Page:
Society has used the ocean as a convenient place to dispose of unwanted materials and waste products for many centuries, either directly or indirectly via rivers. The volume of material increased with a growing population and an increasingly industrialized society. The demand for manufactured goods and packaging, to contain or protect food and goods, increased throughout the twentieth century.
Large-scale production of plastics began in the 1950s and plastics have become widespread, used in a bewildering variety of applications. The many favourable properties of plastics, including durability and low cost, make plastics the obvious choice in many situations. Unfortunately, society has been slow to anticipate the need for dealing adequately with end-of-life plastics, to prevent plastics entering the marine environment.
As a result there has been a substantial volume of debris added to the ocean over the past 60 years, covering a very wide range of sizes (metres to nanometres in diameter). This is a phenomenon that has occurred wherever humans live or travel. As a result there are multiple routes of entry of plastics into the ocean, and ocean currents have transported plastics to the most remote regions. It is truly a global problem.
Canada has a poor record on waste according to a recent international ranking of OECD countries by the Conference Board of Canada (Canada is 17th out of 17). Nationally, the amount of non-hazardous total waste (residential and non-residential) sent to disposal in 2010 was 25 million tonnes. This waste is expensive to manage, increases demand on natural resources and represents a missed opportunity to extract value from materials in the waste stream. In 2008 the OECD Council adopted a recommendation that encourages its members to improve resource productivity by promoting environmentally effective and economically efficient uses of natural resources and materials as well as to strengthen capacity for analysing material flows.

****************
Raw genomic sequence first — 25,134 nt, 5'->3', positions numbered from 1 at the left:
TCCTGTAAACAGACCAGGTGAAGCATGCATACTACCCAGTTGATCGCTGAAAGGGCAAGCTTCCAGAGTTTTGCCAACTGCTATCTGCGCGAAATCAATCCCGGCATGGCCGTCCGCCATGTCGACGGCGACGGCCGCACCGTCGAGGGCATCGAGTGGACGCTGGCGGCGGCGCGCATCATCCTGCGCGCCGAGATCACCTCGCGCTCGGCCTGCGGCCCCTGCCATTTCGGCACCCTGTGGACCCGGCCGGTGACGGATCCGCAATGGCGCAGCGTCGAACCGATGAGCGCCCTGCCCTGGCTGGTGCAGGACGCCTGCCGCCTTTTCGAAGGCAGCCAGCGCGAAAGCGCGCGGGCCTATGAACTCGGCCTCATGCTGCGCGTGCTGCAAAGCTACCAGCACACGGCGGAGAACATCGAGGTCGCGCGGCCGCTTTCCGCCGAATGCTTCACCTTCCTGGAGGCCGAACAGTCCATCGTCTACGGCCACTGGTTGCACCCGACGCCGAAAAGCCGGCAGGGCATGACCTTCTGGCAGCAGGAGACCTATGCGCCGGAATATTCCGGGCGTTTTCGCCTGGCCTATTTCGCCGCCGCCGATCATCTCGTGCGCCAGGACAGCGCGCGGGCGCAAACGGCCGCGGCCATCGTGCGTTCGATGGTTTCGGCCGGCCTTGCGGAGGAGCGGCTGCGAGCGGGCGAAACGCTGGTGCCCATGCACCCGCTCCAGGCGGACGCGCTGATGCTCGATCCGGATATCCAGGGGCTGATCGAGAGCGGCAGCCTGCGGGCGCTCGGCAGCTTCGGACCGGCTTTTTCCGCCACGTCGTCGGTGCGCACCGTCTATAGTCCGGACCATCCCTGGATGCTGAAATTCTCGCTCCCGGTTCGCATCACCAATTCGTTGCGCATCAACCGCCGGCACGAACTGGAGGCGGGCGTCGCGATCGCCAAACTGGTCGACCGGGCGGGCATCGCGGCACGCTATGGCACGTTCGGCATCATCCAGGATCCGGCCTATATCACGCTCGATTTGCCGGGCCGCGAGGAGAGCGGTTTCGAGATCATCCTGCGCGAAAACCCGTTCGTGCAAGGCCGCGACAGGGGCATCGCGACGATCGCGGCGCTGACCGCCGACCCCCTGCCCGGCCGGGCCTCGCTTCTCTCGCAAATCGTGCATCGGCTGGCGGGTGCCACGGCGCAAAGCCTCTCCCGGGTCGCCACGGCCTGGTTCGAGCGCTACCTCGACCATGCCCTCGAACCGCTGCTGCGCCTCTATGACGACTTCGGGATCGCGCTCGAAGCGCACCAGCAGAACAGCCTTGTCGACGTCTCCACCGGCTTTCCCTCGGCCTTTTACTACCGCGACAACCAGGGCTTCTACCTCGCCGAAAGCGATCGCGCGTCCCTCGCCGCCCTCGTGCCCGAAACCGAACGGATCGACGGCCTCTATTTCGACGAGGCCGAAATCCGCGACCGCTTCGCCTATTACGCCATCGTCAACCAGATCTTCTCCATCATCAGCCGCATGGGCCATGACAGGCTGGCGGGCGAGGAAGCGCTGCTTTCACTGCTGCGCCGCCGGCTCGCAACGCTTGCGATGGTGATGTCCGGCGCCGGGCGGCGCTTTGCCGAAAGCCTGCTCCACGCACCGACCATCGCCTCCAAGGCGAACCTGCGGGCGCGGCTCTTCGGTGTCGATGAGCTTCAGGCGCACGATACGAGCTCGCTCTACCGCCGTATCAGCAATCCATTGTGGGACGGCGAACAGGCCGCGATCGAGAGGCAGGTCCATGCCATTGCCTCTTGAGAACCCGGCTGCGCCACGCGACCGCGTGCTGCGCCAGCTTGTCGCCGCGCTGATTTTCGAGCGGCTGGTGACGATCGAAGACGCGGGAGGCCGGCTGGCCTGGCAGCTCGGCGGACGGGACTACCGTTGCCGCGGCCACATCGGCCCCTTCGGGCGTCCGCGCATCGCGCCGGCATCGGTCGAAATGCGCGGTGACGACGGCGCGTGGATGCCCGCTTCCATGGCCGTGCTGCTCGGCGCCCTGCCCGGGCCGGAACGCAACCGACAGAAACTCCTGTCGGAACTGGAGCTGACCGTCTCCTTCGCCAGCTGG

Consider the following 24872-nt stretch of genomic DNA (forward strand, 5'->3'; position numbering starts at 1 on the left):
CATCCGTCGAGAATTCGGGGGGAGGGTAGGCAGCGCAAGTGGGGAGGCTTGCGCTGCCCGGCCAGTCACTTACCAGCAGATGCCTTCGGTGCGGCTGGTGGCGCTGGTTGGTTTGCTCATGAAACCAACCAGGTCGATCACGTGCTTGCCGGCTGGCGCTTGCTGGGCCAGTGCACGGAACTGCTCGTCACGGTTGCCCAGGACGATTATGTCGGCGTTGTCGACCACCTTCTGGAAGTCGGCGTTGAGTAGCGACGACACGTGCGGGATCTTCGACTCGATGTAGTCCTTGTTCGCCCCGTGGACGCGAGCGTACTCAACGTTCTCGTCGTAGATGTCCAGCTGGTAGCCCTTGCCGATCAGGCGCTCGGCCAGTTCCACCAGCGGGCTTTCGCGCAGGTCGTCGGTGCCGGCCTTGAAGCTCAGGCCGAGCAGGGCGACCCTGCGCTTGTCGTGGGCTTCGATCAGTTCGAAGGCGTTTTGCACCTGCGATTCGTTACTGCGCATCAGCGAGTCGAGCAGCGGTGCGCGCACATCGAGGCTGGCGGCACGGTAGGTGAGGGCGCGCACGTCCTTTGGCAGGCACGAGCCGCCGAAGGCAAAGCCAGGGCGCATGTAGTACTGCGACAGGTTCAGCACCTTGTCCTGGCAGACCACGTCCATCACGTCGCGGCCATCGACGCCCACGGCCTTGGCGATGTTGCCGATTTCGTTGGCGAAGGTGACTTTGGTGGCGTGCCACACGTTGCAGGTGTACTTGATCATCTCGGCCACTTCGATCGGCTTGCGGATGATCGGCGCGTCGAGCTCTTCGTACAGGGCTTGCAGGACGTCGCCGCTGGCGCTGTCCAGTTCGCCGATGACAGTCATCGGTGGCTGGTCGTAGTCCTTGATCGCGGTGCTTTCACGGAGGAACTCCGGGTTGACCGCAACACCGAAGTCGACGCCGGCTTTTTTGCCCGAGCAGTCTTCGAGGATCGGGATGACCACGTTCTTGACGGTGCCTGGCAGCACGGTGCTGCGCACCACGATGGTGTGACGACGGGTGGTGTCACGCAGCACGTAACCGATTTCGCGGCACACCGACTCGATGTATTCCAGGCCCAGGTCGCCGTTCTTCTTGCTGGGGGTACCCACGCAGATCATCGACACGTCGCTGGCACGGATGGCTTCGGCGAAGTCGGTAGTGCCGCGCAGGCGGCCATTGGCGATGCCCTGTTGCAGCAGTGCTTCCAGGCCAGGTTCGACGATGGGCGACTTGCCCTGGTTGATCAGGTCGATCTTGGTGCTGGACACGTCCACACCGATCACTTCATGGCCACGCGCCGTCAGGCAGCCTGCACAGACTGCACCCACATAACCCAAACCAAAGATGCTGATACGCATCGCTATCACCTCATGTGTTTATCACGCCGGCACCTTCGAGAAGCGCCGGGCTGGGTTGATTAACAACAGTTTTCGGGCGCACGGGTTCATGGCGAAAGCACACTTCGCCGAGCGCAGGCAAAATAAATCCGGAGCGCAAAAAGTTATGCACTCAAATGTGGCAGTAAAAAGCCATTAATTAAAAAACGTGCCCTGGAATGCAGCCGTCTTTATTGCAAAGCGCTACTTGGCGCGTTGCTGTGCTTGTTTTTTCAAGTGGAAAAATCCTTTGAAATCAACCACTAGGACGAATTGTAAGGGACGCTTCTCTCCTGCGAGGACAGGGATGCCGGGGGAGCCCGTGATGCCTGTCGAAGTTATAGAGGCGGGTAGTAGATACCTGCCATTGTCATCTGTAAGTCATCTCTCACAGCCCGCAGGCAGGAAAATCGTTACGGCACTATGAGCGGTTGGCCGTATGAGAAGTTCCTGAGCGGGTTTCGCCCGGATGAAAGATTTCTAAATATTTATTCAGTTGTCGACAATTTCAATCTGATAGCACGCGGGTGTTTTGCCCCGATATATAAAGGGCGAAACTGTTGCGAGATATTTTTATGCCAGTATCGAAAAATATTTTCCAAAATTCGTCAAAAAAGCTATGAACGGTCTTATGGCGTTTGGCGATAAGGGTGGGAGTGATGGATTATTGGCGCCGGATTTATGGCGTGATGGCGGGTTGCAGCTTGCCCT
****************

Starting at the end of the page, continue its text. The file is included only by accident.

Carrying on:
“Vision 2050 – The New Agenda for Business Report” by the World Business Council for Sustainable Development lays out a pathway leading to a global population of 9 billion people living within the resource limits of the planet by 2050. It spells out the things that must happen over the coming decade to make a sustainable planet possible: material demand, consumption and production are transformed to match the limits of non-renewable resources; closed-loop recycling – making the concept of waste obsolete is normal business practice, and societies have a circular approach to resources; used products and materials can be reengineered to function again for multiple and distinct purposes or reduced to raw materials for manufacturing other products; greenhouse gas emissions, energy and water use are no longer constraints on the materials industry.
Canada is a long way from achieving the 2050 Vision objectives and the OECD commitments. This report presents the results of a jurisdictional review of current waste management policies, waste reduction initiatives, waste diversion programs, energy from waste initiatives, and waste disposal practices across the country to provide a snapshot of the State of Waste Management in Canada. It was commissioned by CCME in August 2013. The terms of reference for the report were to collect and review data directly from submissions by each jurisdictional member on CCME’s Waste Management Task Group, conduct a literature review for publicly available information, and to conduct interviews. Once information collection was complete, the findings were assessed to identify trends, challenges to and opportunities for improved waste prevention, reduction, diversion, recovery and disposal, as well as potential opportunities for improved performance measurement and reporting of waste management.
This is one of typical questions, when people need to stuff their recycle bin.